Week of 12 July 2010
Update: Thursday, 15 July 2010 12:41 -0400
We pretty much finished the build on the extreme system yesterday,
although there are still cables hanging out of it every which way.
That's the sixth and final of the book's project systems. Two of them
are already in use. We gave the budget system to Barbara's sister
Frances to replace her old system, and the appliance system is now
working as the replacement for my old den system. We'll get the media
center system installed next, but that'll probably be after we finish
the book. Eventually, the extreme system will replace my main office
Speaking of the book, our to-production deadline is 31
July, which is a Saturday. In practice, that means the real deadline is
Monday, 2 August. I assume my editor already has a production slot
reserved, so that's an absolute drop-dead deadline. Once the book goes
to the production folks, it's completely out of our hands, other than
answering queries and proofing the PDFs and making minor corrections.
see that B&N is currently listing the book with a 15 November pub
date, but that's really just a guess that O'Reilly made months ago.
Well, more than a guess, because I'm sure they absolutely, positively
wanted the book to be available in time for Christmas sales, which
means a pub date no later than mid-November. Based on past experience
with how fast O'Reilly works, I'd guess the book will actually be
published in October or even late September. A lot depends on what else
is in their queue, what priorities are assigned to the different books,
the printer's schedule, and so on. But I'm confident that the book will
be available well in time for Christmas sales.
We'll just hope
the book sells well. Ten years ago, a lot of computer books would have
a sell-in (pre-purchases by distributors and booksellers) of 10,000 to
15,000 copies, which meant those books essentially earned out their
advances immediately. Nowadays, a typical sell-in is just a few
thousand copies. Bookstores that used to have several aisles devoted to
computer books may now have just one small section. Instead of ordering
a dozen copies of a lot of titles, they'll order two or three copies of
a few titles. So sell-in is still important--to get the books on the
shelves in the first place--but sell-through (re-orders) is now the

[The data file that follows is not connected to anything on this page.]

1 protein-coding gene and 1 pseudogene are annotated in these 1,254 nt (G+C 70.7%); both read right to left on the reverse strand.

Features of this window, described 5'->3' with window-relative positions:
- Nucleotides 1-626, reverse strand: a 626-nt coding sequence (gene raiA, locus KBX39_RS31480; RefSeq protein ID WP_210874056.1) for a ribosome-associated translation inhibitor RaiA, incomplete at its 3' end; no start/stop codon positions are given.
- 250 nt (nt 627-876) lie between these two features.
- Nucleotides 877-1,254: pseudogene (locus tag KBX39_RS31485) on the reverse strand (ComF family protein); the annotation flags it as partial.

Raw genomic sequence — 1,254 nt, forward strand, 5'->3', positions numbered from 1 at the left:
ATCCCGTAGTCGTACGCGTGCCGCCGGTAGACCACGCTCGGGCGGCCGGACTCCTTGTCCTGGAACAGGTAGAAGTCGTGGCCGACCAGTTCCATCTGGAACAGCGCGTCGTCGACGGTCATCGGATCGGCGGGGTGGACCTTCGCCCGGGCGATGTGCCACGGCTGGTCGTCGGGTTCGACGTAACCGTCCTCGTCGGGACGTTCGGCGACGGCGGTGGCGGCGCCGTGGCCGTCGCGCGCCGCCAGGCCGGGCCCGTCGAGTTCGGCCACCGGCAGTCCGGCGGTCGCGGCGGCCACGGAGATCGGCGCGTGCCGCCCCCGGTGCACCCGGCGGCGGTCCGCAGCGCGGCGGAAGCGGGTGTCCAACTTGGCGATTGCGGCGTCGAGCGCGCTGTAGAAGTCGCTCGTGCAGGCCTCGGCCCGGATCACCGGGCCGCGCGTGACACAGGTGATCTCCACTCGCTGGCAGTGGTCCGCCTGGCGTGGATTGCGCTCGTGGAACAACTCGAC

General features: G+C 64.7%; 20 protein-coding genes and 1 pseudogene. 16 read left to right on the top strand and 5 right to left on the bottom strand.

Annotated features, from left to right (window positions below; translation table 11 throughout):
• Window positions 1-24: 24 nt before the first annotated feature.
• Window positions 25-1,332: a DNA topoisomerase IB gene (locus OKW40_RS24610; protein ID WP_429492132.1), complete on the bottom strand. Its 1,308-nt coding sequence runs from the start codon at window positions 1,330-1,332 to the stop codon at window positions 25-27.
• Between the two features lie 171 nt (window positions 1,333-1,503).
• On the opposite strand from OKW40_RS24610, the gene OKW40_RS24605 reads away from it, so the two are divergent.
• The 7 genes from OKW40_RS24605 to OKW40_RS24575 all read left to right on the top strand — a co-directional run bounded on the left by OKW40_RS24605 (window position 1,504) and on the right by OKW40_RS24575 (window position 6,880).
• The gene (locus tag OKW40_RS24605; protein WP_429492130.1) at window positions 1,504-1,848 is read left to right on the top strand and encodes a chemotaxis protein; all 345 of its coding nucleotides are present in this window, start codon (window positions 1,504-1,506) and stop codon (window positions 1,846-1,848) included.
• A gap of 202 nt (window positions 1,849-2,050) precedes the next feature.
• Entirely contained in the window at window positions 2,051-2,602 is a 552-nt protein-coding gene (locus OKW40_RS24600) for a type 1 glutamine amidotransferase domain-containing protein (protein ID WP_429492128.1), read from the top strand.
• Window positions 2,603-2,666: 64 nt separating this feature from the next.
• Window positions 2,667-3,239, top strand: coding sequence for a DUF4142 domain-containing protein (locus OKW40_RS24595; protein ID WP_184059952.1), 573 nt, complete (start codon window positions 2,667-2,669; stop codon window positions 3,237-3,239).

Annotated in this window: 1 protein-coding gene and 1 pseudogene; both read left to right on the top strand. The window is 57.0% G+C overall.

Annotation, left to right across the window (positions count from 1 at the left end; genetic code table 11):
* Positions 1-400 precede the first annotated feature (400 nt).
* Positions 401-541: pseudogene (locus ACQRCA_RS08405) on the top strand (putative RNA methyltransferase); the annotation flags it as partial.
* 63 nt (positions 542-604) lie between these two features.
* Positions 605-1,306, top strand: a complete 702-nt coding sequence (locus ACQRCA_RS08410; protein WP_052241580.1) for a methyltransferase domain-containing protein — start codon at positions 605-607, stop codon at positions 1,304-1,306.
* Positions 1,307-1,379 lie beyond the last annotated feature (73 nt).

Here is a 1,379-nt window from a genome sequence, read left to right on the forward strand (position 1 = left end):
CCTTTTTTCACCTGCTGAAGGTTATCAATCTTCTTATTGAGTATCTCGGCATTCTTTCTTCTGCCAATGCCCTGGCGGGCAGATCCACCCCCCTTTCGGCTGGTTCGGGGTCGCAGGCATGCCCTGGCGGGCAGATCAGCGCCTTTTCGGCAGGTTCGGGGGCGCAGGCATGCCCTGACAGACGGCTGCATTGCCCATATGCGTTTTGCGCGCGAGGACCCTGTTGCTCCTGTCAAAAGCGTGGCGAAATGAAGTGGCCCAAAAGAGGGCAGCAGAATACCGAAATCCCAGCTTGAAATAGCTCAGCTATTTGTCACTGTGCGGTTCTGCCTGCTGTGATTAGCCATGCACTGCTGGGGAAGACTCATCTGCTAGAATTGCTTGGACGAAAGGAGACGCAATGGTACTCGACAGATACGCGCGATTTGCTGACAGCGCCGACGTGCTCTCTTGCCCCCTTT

important metric in terms of earning out the advance and getting into
In terms of meeting the to-production
deadline, we're behind where I wanted to be, but ahead of what I
actually expected. We have three weeks left, and the bulk of the work
is done. Of course, that's a result of working a seven-day per week
schedule since April. Once I get the extreme system chapter finished
and off to the tech reviewers (Brian Bilbrey and Ron Morse), I'll start
incorporating tech review comments in those chapters and also do
re-write on the early narrative chapters and the preface.
Realistically, we may finish up a few days ahead of schedule, which is
extraordinary given the short deadlines for this book.
Of course, I'll be busier than the proverbial one-armed paper hanger
for the next three weeks, so updates here will be short and sporadic.
Hah! Just did the smoke test on the extreme system, which powered up
normally. Counting the power supply and CPU cooler, this beast has nine
(!) fans, so it's not exactly a silent PC. With the cover off, it looks
like Times Square in there, with seven red-LED fans and a bunch of
blinking blue LEDs on each memory module. Of course, it'll look like
that with the cover on, too, because the left side cover is transparent
It really annoys me when people claim credentials they don't have.
Frankly, it annoys me when some people claim credentials that they do
have. People in non-rigorous disciplines should not be using
the title "doctor", even if they're legally entitled to it. To me,
the title "doctor" means, or should mean, that the person holds an MD
or a Ph.D. or a D.Sc. in a rigorous discipline, such as hard science, mathematics,
or engineering. I think it's dubious, to say the least, to award that
title to someone in a field where correct answers are a matter of
opinion. Someone who is truly accomplished in, say, history, should
hold a masters as a terminal degree. And, in fact, that's the way it used to be, even at the world's best universities.
Diluting the Ph.D is bad enough, but people claiming throwaway Ph.D.'s as real is much worse. So I was pleased to read Gillian McKeith does not have a Ph.D. on Pharygula. That article is baed on Ben Goldacre's Bad Science article